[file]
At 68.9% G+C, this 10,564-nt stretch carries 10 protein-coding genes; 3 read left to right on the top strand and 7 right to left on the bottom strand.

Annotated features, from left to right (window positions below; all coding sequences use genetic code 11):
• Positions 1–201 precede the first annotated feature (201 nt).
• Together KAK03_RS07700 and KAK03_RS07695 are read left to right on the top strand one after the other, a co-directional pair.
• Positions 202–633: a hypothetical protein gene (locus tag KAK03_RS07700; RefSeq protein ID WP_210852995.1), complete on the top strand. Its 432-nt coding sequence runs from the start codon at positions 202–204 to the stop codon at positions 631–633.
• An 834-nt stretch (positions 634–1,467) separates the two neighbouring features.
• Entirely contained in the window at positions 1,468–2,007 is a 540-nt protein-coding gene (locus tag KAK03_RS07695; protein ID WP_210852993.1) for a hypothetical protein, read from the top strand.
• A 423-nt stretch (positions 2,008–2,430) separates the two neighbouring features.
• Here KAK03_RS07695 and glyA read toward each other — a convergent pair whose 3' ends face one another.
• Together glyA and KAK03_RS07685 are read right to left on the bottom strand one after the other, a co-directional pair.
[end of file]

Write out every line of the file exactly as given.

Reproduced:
At 68.9% G+C, this 10,564-nt stretch carries 10 protein-coding genes; 3 read left to right on the top strand and 7 right to left on the bottom strand.

Annotated features, from left to right (window positions below; all coding sequences use genetic code 11):
• Positions 1–201 precede the first annotated feature (201 nt).
• Together KAK03_RS07700 and KAK03_RS07695 are read left to right on the top strand one after the other, a co-directional pair.
• Positions 202–633: a hypothetical protein gene (locus tag KAK03_RS07700; RefSeq protein ID WP_210852995.1), complete on the top strand. Its 432-nt coding sequence runs from the start codon at positions 202–204 to the stop codon at positions 631–633.
• An 834-nt stretch (positions 634–1,467) separates the two neighbouring features.
• Entirely contained in the window at positions 1,468–2,007 is a 540-nt protein-coding gene (locus tag KAK03_RS07695; protein ID WP_210852993.1) for a hypothetical protein, read from the top strand.
• A 423-nt stretch (positions 2,008–2,430) separates the two neighbouring features.
• Here KAK03_RS07695 and glyA read toward each other — a convergent pair whose 3' ends face one another.
• Together glyA and KAK03_RS07685 are read right to left on the bottom strand one after the other, a co-directional pair.